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General Enquires: 020 7388 8744
Assessments: 020 7383 3724
Dyslexia in the workplace
Dyslexia occurs in around 10% of the population, and so a significant proportion of a company’s employees, customers and clients may be affected by dyslexia. Dyslexia can have both positive and negative effects on performance in the workplace.
Dyslexia can affect performance in the workplace positively. The skills and abilities of dyslexic people are usually greater than their difficulties, and their problems often mask their abilities. Having to work hard to overcome learning difficulties often leads to dyslexic people being highly motivated and diligent.
Dyslexic people often have a unique skills set, and are often creative and imaginative, innovative and lateral thinkers, resourceful, determined to succeed, intuitive with good interpersonal skills and have good spatial skills.
Dyslexia can affect performance in the workplace negatively in the following areas:
• Combined listening and writing, including difficulty with notetaking
• Reading aloud
• Organising thoughts on paper
• Needing to redraft a document more than once
• Memory difficulties
• Focus and concentration problems
• Interpreting and relaying information
Experience working with dyslexia in the workplace
Our many years of experience working with dyslexic adults allow us to draw on a wide range of knowledge and skills for dealing with dyslexia in the workplace.
We have worked on a consultancy basis with a variety of private companies including banks, accountancy firms, construction firms, catering firms, advertising, architects, PR companies, events management and charities. We have also worked on a consultancy basis for government agencies, including the police forces, the Foreign Office, the fire services, the army, civil service departments, including the Department of Work and Pensions, job centres, and the BBC. We have worked successfully with people at all levels in the organisational structure, including senior staff.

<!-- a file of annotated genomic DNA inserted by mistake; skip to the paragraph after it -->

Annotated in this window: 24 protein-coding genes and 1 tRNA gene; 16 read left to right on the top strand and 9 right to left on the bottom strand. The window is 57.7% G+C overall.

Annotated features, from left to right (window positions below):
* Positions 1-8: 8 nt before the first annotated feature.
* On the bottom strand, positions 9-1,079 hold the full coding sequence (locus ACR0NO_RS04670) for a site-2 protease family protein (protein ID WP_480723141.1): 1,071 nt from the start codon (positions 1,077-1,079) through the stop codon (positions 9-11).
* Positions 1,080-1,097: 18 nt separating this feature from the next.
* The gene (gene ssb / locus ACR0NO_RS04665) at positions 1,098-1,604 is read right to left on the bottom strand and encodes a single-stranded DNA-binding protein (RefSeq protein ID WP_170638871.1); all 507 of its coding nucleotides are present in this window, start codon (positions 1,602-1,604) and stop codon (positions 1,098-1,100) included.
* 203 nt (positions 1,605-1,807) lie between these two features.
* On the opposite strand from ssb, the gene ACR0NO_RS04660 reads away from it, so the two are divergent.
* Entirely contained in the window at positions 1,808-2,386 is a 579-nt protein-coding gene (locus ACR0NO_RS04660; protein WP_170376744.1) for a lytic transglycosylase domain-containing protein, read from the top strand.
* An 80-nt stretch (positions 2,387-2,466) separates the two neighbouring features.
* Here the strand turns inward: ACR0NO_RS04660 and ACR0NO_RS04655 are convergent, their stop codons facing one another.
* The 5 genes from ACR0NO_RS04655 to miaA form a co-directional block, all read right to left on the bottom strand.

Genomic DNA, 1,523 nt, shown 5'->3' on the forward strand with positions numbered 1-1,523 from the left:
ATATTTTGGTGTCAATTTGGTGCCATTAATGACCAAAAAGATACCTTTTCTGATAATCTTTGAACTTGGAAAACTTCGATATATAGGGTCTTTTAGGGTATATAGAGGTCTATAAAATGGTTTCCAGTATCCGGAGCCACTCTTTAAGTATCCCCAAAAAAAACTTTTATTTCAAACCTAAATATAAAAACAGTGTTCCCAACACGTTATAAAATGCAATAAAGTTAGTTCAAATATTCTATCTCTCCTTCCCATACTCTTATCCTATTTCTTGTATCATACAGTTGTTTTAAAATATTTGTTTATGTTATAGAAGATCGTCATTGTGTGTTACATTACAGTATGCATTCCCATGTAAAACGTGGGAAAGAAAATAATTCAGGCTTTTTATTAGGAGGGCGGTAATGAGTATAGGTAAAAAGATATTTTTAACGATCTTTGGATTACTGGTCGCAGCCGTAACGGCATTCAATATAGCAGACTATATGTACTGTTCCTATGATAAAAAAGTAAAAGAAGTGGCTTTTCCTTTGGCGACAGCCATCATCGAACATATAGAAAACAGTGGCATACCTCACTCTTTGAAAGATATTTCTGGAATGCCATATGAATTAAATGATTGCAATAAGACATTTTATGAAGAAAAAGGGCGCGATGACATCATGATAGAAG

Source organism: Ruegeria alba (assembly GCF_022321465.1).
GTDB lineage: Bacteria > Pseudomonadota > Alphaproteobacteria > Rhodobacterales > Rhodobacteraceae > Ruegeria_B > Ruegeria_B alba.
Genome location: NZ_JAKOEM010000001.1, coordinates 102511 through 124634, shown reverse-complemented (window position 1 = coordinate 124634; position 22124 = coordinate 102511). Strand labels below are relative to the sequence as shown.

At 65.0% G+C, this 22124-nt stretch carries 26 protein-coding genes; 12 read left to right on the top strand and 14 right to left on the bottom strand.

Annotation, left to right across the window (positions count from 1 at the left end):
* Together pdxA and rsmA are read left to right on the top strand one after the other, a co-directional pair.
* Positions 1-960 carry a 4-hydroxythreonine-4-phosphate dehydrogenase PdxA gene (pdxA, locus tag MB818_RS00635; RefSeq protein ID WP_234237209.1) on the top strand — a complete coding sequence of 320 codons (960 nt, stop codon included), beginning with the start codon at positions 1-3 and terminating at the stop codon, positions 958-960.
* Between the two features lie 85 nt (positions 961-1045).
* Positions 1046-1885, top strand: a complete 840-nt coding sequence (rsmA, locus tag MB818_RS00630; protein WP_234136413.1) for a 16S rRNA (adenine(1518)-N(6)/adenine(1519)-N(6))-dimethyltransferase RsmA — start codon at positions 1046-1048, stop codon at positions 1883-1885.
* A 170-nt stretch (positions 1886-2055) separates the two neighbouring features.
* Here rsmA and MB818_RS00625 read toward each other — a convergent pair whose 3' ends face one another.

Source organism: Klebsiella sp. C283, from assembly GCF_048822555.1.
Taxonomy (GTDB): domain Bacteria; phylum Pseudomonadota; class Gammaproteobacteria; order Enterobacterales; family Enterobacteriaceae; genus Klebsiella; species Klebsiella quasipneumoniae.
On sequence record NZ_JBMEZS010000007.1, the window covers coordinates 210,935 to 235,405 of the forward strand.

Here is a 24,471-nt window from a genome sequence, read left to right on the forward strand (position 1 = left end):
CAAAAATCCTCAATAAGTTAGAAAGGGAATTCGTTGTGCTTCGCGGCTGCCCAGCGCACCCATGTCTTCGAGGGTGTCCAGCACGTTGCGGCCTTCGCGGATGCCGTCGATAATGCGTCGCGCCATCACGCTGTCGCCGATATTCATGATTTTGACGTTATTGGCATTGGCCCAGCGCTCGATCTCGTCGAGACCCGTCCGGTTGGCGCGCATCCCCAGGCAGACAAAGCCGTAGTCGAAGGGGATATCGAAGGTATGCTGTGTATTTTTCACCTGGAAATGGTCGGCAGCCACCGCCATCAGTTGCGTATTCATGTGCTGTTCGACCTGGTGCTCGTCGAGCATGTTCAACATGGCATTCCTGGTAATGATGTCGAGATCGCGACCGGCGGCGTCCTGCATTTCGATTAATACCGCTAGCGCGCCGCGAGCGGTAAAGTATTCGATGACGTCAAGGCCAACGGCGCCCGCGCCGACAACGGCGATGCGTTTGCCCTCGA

Accomodating dyslexia in the workplace
Making adjustments for dyslexic employees is required in order to comply with the Disability Discrimination Act (DDA) – we advise on simple steps that can be taken to make the workplace more dyslexia-friendly, from giving clear verbal instructions, written memos and practical demonstrations to providing quiet areas or headphones for improving concentration.
The company benefits from improved performance and
raised capability of both company and the dyslexic individual – we often
find that good practice for dyslexic people facilitates better work
practices and improved performance in general.
Dyslexic employees gain a greater understanding of the skills required
for the job, an increased awareness of working methods and learning
styles, understanding of how you think and learn, improved presentation
and communication skills, improved analytical thinking and problem
solving, better time management skills, faster production of written
work, and increased confidence.
An HR department should be able to identify initial indicators of dyslexia.
IDC can provide training in this if required (see Services for the workplace section of our website). Having identified possible dyslexia, using a basic check-list questionnaire, please contact us on 020 7388 8744 to discuss whether a full psychological assessment or workplace training would be appropriate and beneficial.
Data Protection Act
Information about a person’s dyslexia is confidential and protected by the Data Protection Act, and may only be passed on with an individual’s consent. We will not inform or contact an employer without the employee’s consent. If an employer thinks an employee might be dyslexic, we can advise on an anonymous basis as to the most appropriate way to discuss the issue with the employee – there is no need to name the employee in question.